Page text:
Japan to Pass 'Explosive Growth' Renewable Energy Bill
Solar and wind companies, set your sails for Japan! The country is about to pass a landmark bill into law that will see “explosive growth” in both solar and wind energy investment according to Prime Minister Naoto Kan. The bill is designed to reduce Japan’s dependence on nuclear power, which accounts for roughly 30 percent of the country’s energy generation. Japanese lawmakers are readying to sign the bill into law by the end of August.
The bill has been developed and promoted by Prime Minister Kan himself, and seeks not only to move away from nuclear dependence, but also break the energy monopoly held by the country’s 10 major utilities.
The legislation calls for installed renewable energy capacity to rise by at least 20 percent of the country’s total power by the early 2020s.
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The bill will require utilities to purchase power from outside providers, such as cooperatives and private companies. The rule aims to promote the use of alternative energy sources, which currently only make up 9 percent of Japan’s total electricity supply.
Japan’s Energy Minister will be responsible for setting the prices at which utilities must purchase power from renewable energy generators. Unfortunately, this will likely translate to higher electricity prices for manufacturers, who are still trying to recover from the crippling effects of the earthquake and tsunami.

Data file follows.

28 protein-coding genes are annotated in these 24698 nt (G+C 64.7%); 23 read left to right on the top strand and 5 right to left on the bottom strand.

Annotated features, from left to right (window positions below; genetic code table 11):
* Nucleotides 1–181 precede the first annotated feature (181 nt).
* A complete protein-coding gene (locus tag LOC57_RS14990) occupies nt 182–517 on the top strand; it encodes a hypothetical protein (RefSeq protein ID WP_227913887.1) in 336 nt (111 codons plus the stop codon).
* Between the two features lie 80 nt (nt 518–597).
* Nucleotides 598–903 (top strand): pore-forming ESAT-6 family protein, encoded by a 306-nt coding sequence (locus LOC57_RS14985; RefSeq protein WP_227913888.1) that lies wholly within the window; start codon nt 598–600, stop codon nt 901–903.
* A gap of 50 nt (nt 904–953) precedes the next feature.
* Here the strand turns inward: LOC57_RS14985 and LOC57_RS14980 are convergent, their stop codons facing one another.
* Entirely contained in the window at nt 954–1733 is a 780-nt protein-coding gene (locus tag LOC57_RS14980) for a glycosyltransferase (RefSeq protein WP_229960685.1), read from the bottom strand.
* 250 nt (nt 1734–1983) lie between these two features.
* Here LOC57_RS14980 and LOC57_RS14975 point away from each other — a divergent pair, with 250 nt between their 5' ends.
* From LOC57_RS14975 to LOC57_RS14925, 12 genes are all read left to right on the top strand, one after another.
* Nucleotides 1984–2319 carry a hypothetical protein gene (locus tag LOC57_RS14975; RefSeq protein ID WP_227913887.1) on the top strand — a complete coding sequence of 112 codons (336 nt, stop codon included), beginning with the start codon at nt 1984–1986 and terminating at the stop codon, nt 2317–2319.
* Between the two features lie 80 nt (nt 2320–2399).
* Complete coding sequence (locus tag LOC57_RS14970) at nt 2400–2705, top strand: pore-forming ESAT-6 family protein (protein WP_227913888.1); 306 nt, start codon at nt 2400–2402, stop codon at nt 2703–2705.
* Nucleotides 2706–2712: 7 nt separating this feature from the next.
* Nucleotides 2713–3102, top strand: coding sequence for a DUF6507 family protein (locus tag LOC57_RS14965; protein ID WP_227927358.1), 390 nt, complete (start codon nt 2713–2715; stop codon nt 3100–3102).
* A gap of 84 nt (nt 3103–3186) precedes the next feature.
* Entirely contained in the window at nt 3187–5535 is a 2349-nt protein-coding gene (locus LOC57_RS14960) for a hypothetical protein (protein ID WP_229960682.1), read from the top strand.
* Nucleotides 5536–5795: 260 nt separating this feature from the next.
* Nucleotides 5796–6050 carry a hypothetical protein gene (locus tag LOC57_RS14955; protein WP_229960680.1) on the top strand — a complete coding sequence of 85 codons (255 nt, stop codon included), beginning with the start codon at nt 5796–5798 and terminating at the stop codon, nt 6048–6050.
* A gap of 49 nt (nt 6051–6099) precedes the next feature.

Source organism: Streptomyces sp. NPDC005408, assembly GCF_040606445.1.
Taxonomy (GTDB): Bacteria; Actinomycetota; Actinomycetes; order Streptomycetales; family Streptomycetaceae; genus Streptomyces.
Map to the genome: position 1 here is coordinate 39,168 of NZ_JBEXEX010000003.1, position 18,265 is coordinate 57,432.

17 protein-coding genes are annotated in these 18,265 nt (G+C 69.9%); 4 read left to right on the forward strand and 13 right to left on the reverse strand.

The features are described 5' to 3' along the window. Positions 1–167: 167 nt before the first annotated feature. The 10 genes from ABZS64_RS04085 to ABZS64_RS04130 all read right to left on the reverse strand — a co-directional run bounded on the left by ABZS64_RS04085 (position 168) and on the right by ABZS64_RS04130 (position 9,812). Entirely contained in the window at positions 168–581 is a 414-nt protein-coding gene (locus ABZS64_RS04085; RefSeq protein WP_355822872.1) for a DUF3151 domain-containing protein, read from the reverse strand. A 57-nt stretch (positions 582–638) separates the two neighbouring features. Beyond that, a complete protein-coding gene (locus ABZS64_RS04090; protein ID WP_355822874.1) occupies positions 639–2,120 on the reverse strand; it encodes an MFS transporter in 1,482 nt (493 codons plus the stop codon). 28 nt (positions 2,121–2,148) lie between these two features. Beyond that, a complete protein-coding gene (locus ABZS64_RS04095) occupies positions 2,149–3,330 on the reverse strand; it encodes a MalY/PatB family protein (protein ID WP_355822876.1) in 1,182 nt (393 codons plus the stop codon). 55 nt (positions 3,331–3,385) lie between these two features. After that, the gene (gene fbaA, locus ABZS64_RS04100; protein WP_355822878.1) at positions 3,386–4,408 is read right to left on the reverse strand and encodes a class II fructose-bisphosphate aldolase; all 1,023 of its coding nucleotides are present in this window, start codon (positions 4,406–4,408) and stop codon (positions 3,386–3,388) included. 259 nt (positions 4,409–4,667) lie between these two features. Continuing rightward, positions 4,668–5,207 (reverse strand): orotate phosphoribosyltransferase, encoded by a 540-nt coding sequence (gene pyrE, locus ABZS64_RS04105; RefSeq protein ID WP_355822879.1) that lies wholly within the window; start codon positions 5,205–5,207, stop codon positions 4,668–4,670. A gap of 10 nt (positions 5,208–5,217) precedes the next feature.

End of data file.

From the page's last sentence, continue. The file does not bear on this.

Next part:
Prime Minister Kan had been pursuing this kind of legislation prior to the catastrophe that led to the Fukushima reactor meltdown, but with little support. However, the meltdown quickly changed the country’s view of nuclear power, and Kan’s bill has gained immense support since. Kan has noted on various occasions that he would not leave office until the law was enacted. The passage of the bill in the coming weeks may mark the final feather in the cap for the relatively unpopular Prime Minister, allowing him to step down with a sense of accomplishment.
ScottishPower submits plans for UK's largest electrolyser
ScottishPower has submitted a planning application to deliver the UK’s largest electrolyser which will be the key component of a green hydrogen facility located close to its Whitelee windfarm.
Alongside the 20MW electrolyser, the application also includes proposals for a combined solar and battery energy storage scheme - up to 40MW and 50MW respectively - to power the electrolyser. They will be installed about 5km west of Lochgoin Reservoir and next to the existing Whitelee Extension substation.
The submission marks an important step for Green Hydrogen for Scotland, a partnership between ScottishPower, BOC and ITM Power, to create green hydrogen production facilities with clusters of refuelling stations across Scotland.
The proposed green hydrogen project will be engineered and operated by BOC, using wind and solar power produced by ScottishPower Renewables, and the electrolyser will be delivered by ITM Power. The project aims to supply hydrogen to the commercial market before 2023.